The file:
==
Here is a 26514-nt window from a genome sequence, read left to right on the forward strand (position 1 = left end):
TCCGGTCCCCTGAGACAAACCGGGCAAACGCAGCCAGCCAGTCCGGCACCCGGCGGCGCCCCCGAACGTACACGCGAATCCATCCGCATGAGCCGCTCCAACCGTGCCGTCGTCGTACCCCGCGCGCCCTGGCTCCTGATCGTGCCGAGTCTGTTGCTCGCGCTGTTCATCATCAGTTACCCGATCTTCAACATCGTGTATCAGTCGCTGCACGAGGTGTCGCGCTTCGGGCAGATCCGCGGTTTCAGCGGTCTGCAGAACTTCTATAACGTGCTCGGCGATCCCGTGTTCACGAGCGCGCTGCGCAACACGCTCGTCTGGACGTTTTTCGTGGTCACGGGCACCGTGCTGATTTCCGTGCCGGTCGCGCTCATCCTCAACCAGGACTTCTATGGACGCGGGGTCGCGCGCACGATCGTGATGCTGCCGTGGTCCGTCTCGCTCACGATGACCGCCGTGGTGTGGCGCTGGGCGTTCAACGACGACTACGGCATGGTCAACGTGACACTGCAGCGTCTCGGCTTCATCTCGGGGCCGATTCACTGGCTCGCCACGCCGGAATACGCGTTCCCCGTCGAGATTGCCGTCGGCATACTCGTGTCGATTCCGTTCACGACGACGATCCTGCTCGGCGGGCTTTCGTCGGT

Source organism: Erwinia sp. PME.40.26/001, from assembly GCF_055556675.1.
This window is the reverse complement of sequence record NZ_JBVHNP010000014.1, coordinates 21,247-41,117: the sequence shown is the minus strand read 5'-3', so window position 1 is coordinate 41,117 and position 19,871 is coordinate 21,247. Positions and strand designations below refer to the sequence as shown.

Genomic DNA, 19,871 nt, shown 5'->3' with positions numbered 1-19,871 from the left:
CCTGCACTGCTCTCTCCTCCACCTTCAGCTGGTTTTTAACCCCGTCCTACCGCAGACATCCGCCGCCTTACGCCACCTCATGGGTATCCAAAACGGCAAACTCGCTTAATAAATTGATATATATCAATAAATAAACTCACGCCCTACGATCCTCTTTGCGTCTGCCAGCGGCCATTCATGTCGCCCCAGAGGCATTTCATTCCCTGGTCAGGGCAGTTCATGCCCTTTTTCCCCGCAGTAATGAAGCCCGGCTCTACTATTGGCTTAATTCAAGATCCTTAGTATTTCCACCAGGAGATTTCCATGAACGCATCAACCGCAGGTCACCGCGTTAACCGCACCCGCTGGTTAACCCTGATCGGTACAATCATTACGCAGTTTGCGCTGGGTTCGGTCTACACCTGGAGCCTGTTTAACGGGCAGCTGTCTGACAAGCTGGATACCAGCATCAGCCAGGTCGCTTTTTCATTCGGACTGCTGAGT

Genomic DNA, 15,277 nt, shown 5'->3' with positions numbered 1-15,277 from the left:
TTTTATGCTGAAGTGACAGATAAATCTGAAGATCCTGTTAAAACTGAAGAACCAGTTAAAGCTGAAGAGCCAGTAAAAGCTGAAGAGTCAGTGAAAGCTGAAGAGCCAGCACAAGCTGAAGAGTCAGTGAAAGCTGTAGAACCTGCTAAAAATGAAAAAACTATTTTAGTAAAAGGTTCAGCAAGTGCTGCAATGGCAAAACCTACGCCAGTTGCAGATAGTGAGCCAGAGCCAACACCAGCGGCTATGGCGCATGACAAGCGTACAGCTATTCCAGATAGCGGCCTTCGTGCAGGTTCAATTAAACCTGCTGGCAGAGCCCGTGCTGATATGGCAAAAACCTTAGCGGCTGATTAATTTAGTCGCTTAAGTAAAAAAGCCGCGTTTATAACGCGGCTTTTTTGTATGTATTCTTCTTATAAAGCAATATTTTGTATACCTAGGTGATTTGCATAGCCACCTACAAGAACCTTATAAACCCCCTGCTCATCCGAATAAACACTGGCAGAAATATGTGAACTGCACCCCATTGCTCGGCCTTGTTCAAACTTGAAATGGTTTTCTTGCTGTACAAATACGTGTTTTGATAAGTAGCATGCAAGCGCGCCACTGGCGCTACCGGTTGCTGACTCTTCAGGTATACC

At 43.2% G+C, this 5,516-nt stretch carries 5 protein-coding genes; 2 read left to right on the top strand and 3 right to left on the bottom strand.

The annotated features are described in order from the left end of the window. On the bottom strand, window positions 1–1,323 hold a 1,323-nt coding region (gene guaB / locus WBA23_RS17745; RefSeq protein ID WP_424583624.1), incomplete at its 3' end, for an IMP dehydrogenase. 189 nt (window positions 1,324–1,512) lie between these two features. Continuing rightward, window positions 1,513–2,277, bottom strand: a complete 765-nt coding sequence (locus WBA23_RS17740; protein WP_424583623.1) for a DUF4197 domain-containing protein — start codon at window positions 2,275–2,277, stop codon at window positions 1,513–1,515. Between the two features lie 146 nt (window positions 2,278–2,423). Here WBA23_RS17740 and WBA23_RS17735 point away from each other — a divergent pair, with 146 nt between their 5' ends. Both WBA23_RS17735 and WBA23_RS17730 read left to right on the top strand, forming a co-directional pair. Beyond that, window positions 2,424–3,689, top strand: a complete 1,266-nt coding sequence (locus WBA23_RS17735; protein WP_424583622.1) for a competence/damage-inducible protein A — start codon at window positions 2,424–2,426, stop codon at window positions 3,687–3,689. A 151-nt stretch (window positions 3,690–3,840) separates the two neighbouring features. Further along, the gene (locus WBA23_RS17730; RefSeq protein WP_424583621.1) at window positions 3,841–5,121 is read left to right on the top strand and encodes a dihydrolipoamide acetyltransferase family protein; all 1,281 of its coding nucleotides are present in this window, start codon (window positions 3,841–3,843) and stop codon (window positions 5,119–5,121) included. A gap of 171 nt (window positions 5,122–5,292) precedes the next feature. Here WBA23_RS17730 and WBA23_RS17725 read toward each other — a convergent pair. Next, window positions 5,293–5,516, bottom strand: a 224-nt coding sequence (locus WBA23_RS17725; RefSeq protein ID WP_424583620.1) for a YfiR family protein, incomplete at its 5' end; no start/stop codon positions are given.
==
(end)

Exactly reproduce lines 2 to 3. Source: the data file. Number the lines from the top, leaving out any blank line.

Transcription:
TCCGGTCCCCTGAGACAAACCGGGCAAACGCAGCCAGCCAGTCCGGCACCCGGCGGCGCCCCCGAACGTACACGCGAATCCATCCGCATGAGCCGCTCCAACCGTGCCGTCGTCGTACCCCGCGCGCCCTGGCTCCTGATCGTGCCGAGTCTGTTGCTCGCGCTGTTCATCATCAGTTACCCGATCTTCAACATCGTGTATCAGTCGCTGCACGAGGTGTCGCGCTTCGGGCAGATCCGCGGTTTCAGCGGTCTGCAGAACTTCTATAACGTGCTCGGCGATCCCGTGTTCACGAGCGCGCTGCGCAACACGCTCGTCTGGACGTTTTTCGTGGTCACGGGCACCGTGCTGATTTCCGTGCCGGTCGCGCTCATCCTCAACCAGGACTTCTATGGACGCGGGGTCGCGCGCACGATCGTGATGCTGCCGTGGTCCGTCTCGCTCACGATGACCGCCGTGGTGTGGCGCTGGGCGTTCAACGACGACTACGGCATGGTCAACGTGACACTGCAGCGTCTCGGCTTCATCTCGGGGCCGATTCACTGGCTCGCCACGCCGGAATACGCGTTCCCCGTCGAGATTGCCGTCGGCATACTCGTGTCGATTCCGTTCACGACGACGATCCTGCTCGGCGGGCTTTCGTCGGT

Source organism: Erwinia sp. PME.40.26/001, from assembly GCF_055556675.1.